This paper examines whether students’ personality types influence their performance in two masters-level accounting courses: one traditional lecture setting (Financial Accounting) and one active learning setting (Accounting Research). Research has shown that accounting student performance is related to personality types (Nourayi and Cherry 1993; Lawrence and Taylor 2000). However, the accounting profession is pushing for active learning to emphasize the importance of communication and critical thinking skills (Pincus, Stout, Sorensen, Stocks, and Lawson 2017). Our study is the first to relate personality types to performance in learning settings in the accounting area. We also extend prior personality type research to examine masters-level accounting student performance. We find that Extrovert students outperformed Introvert students in the active learning setting and Sensing students outperformed Intuitive students in the traditional lecture setting. Combining personality types into four personality temperaments and four MBTI cognitive function groups also resulted in significant effects on student performance.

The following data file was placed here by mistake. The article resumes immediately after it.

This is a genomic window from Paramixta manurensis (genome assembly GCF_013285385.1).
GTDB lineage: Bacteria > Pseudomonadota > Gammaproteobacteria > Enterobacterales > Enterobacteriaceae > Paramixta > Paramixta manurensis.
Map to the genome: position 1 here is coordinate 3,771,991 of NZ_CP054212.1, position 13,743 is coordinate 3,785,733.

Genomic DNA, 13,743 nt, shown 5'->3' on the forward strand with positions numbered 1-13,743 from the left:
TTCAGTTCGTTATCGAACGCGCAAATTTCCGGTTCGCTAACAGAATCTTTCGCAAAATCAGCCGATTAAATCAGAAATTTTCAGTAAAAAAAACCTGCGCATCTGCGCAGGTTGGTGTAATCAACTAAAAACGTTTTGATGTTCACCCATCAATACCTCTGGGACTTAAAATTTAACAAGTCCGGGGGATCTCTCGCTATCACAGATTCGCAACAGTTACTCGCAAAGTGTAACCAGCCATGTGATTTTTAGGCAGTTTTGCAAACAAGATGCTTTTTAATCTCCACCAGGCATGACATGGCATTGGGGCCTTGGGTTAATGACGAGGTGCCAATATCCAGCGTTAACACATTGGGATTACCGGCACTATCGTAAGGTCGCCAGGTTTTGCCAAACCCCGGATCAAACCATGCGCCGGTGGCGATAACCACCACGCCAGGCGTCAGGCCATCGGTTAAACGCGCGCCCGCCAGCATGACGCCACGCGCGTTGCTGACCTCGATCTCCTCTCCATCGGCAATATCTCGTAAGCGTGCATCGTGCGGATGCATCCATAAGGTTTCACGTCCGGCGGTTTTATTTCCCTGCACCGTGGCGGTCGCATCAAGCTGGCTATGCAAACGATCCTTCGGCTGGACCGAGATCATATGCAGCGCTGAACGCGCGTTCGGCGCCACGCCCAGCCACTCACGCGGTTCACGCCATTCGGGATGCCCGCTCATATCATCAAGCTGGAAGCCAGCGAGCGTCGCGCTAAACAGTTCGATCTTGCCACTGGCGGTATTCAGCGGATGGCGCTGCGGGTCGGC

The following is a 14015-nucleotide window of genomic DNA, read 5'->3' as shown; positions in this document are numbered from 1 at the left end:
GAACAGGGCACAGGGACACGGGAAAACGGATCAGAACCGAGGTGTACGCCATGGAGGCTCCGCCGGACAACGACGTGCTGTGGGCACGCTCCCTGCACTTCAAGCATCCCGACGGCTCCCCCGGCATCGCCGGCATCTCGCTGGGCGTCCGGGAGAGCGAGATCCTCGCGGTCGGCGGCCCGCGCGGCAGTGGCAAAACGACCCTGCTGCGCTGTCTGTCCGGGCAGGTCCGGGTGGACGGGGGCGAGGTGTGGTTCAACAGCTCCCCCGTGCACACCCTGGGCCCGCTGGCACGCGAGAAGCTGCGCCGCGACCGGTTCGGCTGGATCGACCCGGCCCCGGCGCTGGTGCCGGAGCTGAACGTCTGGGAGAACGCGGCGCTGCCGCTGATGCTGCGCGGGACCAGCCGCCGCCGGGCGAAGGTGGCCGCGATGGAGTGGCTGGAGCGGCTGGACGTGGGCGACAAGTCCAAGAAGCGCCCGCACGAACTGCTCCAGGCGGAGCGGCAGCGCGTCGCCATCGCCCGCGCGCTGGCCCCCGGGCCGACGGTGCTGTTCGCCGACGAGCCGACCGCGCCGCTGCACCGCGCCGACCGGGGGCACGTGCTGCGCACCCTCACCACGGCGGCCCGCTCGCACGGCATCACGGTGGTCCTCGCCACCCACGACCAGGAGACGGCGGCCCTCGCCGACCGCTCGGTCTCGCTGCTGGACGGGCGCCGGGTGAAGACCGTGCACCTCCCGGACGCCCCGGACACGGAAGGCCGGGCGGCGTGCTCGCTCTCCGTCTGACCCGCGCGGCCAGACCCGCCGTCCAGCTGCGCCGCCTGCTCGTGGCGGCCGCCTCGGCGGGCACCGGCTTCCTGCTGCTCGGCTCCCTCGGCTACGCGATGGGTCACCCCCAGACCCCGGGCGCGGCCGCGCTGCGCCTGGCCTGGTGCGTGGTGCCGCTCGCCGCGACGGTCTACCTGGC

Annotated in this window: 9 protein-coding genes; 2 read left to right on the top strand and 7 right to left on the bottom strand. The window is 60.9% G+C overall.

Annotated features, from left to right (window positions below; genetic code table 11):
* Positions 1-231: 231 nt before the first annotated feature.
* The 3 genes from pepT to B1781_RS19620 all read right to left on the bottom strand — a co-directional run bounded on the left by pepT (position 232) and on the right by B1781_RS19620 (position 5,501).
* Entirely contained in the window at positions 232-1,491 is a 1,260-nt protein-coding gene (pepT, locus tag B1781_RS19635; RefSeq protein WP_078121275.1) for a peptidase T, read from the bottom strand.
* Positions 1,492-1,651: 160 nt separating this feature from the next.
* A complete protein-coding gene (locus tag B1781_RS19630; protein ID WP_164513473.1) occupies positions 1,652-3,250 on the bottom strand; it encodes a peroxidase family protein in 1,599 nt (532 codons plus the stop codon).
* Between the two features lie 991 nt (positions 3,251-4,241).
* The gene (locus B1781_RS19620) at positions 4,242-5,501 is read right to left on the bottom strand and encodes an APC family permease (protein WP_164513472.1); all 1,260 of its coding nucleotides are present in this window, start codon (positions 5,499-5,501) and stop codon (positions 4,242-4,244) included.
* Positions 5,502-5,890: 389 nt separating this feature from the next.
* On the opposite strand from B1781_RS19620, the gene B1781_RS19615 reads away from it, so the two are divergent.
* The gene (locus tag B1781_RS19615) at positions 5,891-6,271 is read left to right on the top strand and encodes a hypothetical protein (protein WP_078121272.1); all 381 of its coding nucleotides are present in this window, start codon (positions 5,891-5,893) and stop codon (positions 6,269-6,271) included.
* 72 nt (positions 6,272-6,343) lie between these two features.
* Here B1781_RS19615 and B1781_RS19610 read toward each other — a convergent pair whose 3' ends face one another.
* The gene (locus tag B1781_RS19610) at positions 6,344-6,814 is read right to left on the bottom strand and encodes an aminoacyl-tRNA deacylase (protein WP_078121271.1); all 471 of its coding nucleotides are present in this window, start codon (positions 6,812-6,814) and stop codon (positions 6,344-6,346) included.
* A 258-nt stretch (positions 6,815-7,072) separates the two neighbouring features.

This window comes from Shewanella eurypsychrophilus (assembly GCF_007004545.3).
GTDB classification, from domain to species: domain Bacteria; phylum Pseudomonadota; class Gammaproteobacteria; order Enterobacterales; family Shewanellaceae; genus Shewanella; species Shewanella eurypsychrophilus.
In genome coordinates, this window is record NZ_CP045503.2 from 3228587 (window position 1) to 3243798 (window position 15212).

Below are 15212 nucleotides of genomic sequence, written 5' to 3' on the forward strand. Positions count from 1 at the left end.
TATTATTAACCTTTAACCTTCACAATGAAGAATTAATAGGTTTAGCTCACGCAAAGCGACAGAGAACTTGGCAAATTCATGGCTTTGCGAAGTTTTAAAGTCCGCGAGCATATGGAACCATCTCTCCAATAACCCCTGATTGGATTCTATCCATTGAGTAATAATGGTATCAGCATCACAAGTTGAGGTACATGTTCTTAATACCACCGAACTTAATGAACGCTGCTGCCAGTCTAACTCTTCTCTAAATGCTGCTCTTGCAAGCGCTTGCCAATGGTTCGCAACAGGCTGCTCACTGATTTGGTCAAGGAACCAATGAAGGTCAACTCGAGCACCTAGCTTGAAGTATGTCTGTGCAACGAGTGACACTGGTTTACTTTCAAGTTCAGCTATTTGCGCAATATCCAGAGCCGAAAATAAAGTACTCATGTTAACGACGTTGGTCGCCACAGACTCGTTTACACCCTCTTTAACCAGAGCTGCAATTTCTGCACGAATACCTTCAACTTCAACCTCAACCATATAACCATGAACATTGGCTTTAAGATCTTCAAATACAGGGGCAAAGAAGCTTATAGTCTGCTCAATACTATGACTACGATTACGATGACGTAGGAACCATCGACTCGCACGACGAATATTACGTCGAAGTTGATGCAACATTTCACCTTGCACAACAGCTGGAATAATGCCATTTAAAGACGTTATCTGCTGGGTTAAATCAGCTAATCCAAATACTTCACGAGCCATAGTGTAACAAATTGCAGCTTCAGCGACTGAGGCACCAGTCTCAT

Data Availability: Data are available from the authors upon request.